If the Dadbot is a real experiment, let me offer a speculative fictional one. In the episode Be Right Back of his speculative fiction Black Mirror, Charlie Brooker asks us to think about a similar relationship between humans, technologies and death. Be Right Back features a young couple: Martha and Ash. After Ash’s death, his grieving partner Martha seeks out connection with him. At first the episode raises questions about how media is used to remember the dead. Old photos, old letters, clothes, places you visited together, songs you listened to. A friend suggests Martha log into a service that enables text-based chat with people who have passed away, simulating their writing style from their emails and social media accounts. She does that. It escalates. She uploads voice samples that enable her to chat to him on the phone. She becomes entangled in these conversations. Sometimes the recording spooks her, for instance when she catches it ‘googling’ answers to questions she knows Ash wouldn’t know. A new product becomes available, a robot whose draws on photographs and videos of Ash while he was alive. It arrives. She activates it in the bath. The robot is much better in bed than Ash ever was. Things get complex. Martha goes looking for the gap between the robot and the human.

Vlahos’ Dadbot and the robot in Be Right Back are both examples of the interplay between surveillance and simulation. Each of them illustrate how the capacity to ‘simulate’ the human depends in the first case on purposefully collecting data. Data is required to train the simulation.

In his 1996 book, The Simulation of Surveillance: Hypercontrol in Telematic Societies, William Bogard (1996) carefully illustrates the history of this relationship between simulation and surveillance. He proposes that over the past 150 years our societies have undergone a ‘revolution in technological systems of control’. That is, our societies have developed increasingly complex machines for controlling information, and using information to organise human life. One of the key characteristics of the industrial societies that emerged in the 1800s was the creation of bureaucratic control of information. Bureaucracies were machines for gathering and storing information using libraries, depositories, archives, books, forms, and accounts. They processed that information in standardised ways through the use of handbooks, procedures, laws, policies, rules, standards and models. Since World War II these bureaucratic processes have become ‘vastly magnified’ via computerisation. Bureaucracies rely on surveillance. They collect information in order to monitor people, populations and processes. Think of the way a workplace, school or prison ‘watches over’ its employees, students, or prisoners in order to control and direct what they do.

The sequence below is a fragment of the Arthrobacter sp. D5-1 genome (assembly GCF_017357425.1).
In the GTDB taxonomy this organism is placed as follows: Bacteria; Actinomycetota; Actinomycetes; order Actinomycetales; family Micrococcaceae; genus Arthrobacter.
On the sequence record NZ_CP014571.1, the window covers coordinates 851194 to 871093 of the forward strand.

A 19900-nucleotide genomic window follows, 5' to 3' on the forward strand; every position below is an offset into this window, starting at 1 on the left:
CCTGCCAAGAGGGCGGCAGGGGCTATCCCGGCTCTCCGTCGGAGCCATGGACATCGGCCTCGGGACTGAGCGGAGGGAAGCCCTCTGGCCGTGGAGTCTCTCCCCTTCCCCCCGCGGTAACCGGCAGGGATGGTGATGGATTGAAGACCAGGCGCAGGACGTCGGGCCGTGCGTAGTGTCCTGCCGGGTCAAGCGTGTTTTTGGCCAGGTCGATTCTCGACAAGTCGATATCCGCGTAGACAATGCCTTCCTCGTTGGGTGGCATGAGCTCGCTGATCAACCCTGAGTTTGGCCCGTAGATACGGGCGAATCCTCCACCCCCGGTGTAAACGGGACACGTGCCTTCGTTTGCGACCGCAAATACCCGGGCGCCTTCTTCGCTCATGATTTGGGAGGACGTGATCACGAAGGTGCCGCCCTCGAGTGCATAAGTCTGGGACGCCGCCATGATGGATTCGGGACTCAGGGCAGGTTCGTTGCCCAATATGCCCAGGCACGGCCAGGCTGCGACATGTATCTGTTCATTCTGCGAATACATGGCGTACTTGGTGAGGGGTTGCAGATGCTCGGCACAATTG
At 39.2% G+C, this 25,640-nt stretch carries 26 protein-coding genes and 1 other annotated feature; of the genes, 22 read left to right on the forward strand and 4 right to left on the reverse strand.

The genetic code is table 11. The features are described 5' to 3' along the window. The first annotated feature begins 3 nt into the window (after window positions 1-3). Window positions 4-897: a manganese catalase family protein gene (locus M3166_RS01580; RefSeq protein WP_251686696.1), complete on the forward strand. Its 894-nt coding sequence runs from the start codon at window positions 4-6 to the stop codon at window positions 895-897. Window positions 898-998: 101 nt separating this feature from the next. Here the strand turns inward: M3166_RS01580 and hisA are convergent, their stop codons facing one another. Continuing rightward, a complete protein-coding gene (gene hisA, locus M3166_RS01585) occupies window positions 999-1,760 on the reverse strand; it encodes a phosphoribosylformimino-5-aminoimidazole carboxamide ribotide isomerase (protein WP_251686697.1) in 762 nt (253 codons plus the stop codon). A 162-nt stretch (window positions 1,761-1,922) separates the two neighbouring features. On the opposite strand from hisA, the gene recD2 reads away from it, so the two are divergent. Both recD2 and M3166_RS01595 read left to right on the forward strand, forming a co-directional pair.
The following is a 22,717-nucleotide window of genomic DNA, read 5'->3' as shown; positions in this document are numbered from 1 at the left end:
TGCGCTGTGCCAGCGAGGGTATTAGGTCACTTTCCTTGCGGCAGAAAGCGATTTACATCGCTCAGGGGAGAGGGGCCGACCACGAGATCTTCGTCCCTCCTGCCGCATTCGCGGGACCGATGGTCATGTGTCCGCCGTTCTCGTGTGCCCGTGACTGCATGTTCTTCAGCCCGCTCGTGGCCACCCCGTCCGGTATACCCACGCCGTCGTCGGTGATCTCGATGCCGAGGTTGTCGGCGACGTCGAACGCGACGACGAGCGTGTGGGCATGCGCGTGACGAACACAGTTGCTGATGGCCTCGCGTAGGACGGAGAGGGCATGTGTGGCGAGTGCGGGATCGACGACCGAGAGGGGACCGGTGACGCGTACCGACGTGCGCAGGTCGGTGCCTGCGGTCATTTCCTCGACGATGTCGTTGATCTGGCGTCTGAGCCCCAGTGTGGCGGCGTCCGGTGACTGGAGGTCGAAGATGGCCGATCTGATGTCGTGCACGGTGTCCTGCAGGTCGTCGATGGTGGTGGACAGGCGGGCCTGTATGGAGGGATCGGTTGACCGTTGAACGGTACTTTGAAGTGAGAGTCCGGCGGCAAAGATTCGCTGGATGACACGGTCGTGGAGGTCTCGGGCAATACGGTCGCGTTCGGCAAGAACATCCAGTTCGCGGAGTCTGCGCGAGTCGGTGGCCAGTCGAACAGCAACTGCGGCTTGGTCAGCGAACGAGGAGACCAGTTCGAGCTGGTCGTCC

Bogard argues that increased computerisation has resulted in surveillance becoming coupled with processes of simulation. Remember, surveillance is the purposeful observation, collection, and analysis of information, while simulation is the process of modelling processes in order to profile, predict or clone. Inspired by the French theorist of surveillance Michel Foucault, Bogard suggests that surveillance operates as a ‘fantasy of power’ which in the post-industrial world ‘extends to the creation of virtual forms of control within virtual societies’. What’s a ‘fantasy of power’ here? Well, firstly, it is a kind of social imaginary, a set of techniques through which individuals ‘internalise’ the process of surveillance. They learn to watch over themselves, they learn to perform the procedures of surveillance on themselves, in advance of technologies themselves performing those techniques. Let me give a very simple example. You might go to search something on Google, and then stop because you think ‘Hmm, Google is watching me…’ I don’t want it to know I searched that. You discipline yourself, pre-empting the disciplinary power of the technology.